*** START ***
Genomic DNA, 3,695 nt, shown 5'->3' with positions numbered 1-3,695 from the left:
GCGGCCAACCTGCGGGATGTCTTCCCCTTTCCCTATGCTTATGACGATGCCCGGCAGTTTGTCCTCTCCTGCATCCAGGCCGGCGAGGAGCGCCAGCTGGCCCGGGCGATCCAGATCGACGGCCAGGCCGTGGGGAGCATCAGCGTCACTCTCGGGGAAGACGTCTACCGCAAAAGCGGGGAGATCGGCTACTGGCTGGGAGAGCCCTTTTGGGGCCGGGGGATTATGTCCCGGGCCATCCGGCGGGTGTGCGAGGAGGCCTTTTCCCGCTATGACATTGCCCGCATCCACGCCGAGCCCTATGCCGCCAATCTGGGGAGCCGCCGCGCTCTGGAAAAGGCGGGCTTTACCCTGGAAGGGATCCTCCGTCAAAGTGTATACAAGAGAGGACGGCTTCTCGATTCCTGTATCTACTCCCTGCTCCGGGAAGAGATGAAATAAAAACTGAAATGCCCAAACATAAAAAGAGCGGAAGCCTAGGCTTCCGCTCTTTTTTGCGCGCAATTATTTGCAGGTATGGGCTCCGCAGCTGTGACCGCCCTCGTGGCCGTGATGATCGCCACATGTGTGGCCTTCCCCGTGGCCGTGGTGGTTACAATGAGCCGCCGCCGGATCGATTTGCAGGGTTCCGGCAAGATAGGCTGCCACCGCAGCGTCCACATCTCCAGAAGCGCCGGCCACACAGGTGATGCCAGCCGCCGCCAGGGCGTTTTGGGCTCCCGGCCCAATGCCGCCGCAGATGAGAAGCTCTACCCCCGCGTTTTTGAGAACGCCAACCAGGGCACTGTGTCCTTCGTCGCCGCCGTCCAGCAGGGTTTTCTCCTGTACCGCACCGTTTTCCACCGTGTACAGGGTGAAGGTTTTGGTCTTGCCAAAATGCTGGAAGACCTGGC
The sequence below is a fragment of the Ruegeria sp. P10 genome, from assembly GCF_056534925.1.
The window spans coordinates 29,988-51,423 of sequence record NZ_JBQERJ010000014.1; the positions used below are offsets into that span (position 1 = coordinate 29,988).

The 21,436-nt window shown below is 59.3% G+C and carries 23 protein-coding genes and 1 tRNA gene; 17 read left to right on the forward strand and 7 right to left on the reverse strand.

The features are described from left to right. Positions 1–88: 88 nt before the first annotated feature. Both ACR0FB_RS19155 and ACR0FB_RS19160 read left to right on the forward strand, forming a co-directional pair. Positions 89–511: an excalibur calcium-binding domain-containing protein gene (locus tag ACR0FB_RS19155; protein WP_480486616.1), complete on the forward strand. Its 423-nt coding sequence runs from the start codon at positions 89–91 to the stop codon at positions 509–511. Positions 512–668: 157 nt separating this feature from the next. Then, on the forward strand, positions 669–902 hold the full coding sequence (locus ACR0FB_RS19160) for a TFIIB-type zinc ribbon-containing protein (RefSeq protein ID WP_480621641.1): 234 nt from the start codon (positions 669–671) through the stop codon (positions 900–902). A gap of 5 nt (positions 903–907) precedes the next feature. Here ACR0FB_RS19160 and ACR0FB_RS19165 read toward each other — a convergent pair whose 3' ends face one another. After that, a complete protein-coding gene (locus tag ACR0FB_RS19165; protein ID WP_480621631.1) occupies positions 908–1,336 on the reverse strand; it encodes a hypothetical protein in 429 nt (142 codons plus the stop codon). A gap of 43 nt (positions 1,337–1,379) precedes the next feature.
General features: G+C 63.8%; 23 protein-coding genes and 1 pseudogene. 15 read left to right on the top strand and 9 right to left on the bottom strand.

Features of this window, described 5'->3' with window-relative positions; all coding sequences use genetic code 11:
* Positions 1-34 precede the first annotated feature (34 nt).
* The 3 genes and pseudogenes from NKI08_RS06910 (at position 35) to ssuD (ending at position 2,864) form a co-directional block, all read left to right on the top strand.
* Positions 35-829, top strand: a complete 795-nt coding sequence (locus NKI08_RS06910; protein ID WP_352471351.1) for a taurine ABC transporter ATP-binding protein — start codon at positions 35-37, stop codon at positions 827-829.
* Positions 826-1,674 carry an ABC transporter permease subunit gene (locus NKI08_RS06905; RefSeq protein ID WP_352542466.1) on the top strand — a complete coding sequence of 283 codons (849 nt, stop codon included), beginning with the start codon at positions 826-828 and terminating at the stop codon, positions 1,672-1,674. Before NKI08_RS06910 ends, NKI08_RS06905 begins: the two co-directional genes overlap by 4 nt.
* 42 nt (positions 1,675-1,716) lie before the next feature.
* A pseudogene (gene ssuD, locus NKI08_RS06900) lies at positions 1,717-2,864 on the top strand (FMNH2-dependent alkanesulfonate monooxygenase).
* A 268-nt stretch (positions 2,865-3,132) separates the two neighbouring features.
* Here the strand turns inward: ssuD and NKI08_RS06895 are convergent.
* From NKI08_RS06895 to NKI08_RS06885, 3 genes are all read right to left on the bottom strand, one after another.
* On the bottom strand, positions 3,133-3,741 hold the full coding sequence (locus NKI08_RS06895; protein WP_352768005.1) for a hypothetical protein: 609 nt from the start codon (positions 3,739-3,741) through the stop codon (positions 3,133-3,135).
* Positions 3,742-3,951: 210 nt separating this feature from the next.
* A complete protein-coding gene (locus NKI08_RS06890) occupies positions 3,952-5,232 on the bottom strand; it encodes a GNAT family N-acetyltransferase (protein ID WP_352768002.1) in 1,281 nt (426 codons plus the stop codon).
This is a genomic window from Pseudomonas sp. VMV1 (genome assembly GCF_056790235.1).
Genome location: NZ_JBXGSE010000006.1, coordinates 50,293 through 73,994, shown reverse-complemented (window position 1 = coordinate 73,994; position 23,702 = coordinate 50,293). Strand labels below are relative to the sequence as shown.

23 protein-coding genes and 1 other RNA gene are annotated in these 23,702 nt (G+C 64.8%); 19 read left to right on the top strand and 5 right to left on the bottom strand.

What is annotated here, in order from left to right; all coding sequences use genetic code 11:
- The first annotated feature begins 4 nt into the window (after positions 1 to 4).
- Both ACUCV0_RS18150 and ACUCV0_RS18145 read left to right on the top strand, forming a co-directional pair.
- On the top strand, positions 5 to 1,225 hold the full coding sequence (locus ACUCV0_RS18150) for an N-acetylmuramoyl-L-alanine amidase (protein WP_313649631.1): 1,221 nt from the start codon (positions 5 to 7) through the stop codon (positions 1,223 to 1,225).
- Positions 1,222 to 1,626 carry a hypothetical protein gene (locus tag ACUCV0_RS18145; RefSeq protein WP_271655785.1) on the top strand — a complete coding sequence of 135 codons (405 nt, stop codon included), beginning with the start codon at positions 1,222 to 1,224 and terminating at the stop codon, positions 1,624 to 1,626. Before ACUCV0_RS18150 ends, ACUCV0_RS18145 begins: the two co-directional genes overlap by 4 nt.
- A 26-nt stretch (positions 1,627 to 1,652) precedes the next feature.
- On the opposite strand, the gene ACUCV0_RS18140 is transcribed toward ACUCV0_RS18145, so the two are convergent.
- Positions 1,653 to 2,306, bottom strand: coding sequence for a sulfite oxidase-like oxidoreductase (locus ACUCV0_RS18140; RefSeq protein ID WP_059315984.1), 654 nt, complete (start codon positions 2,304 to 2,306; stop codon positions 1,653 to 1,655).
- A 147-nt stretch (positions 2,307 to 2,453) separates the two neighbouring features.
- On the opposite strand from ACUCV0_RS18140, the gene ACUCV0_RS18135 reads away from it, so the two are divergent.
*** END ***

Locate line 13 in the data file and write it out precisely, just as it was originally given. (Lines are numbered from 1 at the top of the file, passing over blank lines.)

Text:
* 42 nt (positions 1,675-1,716) lie before the next feature.